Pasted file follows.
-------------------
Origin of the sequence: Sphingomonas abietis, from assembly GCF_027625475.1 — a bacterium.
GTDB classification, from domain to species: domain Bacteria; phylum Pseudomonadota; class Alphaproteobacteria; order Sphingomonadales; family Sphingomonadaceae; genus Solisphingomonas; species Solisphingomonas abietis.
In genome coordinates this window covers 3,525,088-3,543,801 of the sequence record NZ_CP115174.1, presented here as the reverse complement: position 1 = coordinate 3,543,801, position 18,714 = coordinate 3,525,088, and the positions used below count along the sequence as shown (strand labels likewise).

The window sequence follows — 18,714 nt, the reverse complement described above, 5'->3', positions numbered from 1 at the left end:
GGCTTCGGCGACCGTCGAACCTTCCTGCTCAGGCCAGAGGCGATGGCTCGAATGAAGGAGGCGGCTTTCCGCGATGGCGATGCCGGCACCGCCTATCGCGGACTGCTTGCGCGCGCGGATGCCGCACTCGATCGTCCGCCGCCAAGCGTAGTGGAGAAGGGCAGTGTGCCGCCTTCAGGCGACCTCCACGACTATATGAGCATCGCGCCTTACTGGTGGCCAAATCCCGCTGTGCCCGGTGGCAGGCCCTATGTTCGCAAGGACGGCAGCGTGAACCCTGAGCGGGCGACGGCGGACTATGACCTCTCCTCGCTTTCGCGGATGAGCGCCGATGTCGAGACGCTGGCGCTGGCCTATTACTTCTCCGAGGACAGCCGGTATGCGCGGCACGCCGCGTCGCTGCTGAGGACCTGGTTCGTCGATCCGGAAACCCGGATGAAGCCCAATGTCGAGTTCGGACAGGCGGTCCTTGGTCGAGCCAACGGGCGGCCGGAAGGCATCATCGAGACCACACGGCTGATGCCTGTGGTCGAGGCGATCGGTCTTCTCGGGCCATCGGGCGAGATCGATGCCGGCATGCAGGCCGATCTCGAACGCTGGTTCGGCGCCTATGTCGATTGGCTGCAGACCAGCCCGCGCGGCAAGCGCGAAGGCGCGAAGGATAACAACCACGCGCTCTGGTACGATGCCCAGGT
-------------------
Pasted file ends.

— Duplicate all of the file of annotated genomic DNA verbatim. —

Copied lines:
Origin of the sequence: Sphingomonas abietis, from assembly GCF_027625475.1 — a bacterium.
GTDB classification, from domain to species: domain Bacteria; phylum Pseudomonadota; class Alphaproteobacteria; order Sphingomonadales; family Sphingomonadaceae; genus Solisphingomonas; species Solisphingomonas abietis.
In genome coordinates this window covers 3,525,088-3,543,801 of the sequence record NZ_CP115174.1, presented here as the reverse complement: position 1 = coordinate 3,543,801, position 18,714 = coordinate 3,525,088, and the positions used below count along the sequence as shown (strand labels likewise).

The window sequence follows — 18,714 nt, the reverse complement described above, 5'->3', positions numbered from 1 at the left end:
GGCTTCGGCGACCGTCGAACCTTCCTGCTCAGGCCAGAGGCGATGGCTCGAATGAAGGAGGCGGCTTTCCGCGATGGCGATGCCGGCACCGCCTATCGCGGACTGCTTGCGCGCGCGGATGCCGCACTCGATCGTCCGCCGCCAAGCGTAGTGGAGAAGGGCAGTGTGCCGCCTTCAGGCGACCTCCACGACTATATGAGCATCGCGCCTTACTGGTGGCCAAATCCCGCTGTGCCCGGTGGCAGGCCCTATGTTCGCAAGGACGGCAGCGTGAACCCTGAGCGGGCGACGGCGGACTATGACCTCTCCTCGCTTTCGCGGATGAGCGCCGATGTCGAGACGCTGGCGCTGGCCTATTACTTCTCCGAGGACAGCCGGTATGCGCGGCACGCCGCGTCGCTGCTGAGGACCTGGTTCGTCGATCCGGAAACCCGGATGAAGCCCAATGTCGAGTTCGGACAGGCGGTCCTTGGTCGAGCCAACGGGCGGCCGGAAGGCATCATCGAGACCACACGGCTGATGCCTGTGGTCGAGGCGATCGGTCTTCTCGGGCCATCGGGCGAGATCGATGCCGGCATGCAGGCCGATCTCGAACGCTGGTTCGGCGCCTATGTCGATTGGCTGCAGACCAGCCCGCGCGGCAAGCGCGAAGGCGCGAAGGATAACAACCACGCGCTCTGGTACGATGCCCAGGT